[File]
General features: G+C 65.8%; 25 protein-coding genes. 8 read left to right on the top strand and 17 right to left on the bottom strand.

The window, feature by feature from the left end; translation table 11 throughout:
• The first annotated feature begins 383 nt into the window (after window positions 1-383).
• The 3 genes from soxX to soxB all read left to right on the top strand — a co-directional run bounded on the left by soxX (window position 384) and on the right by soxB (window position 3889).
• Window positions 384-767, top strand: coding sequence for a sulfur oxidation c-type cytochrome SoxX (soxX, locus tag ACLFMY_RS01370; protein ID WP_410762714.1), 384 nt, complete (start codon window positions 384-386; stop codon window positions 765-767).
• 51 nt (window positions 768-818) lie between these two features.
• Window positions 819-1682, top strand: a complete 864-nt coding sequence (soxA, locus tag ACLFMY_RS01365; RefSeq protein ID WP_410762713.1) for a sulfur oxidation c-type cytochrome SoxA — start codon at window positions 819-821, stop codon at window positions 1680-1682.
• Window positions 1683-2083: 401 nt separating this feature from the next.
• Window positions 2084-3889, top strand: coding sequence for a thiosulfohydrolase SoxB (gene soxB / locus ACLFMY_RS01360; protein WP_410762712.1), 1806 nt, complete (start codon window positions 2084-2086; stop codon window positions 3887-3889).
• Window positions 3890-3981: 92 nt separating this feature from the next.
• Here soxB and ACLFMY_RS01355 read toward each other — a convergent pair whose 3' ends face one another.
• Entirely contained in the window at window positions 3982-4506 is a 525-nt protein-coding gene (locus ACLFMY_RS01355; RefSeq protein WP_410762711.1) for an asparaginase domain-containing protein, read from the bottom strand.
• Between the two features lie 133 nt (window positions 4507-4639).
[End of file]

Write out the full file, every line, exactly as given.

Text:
General features: G+C 65.8%; 25 protein-coding genes. 8 read left to right on the top strand and 17 right to left on the bottom strand.

The window, feature by feature from the left end; translation table 11 throughout:
• The first annotated feature begins 383 nt into the window (after window positions 1-383).
• The 3 genes from soxX to soxB all read left to right on the top strand — a co-directional run bounded on the left by soxX (window position 384) and on the right by soxB (window position 3889).
• Window positions 384-767, top strand: coding sequence for a sulfur oxidation c-type cytochrome SoxX (soxX, locus tag ACLFMY_RS01370; protein ID WP_410762714.1), 384 nt, complete (start codon window positions 384-386; stop codon window positions 765-767).
• 51 nt (window positions 768-818) lie between these two features.
• Window positions 819-1682, top strand: a complete 864-nt coding sequence (soxA, locus tag ACLFMY_RS01365; RefSeq protein ID WP_410762713.1) for a sulfur oxidation c-type cytochrome SoxA — start codon at window positions 819-821, stop codon at window positions 1680-1682.
• Window positions 1683-2083: 401 nt separating this feature from the next.
• Window positions 2084-3889, top strand: coding sequence for a thiosulfohydrolase SoxB (gene soxB / locus ACLFMY_RS01360; protein WP_410762712.1), 1806 nt, complete (start codon window positions 2084-2086; stop codon window positions 3887-3889).
• Window positions 3890-3981: 92 nt separating this feature from the next.
• Here soxB and ACLFMY_RS01355 read toward each other — a convergent pair whose 3' ends face one another.
• Entirely contained in the window at window positions 3982-4506 is a 525-nt protein-coding gene (locus ACLFMY_RS01355; RefSeq protein WP_410762711.1) for an asparaginase domain-containing protein, read from the bottom strand.
• Between the two features lie 133 nt (window positions 4507-4639).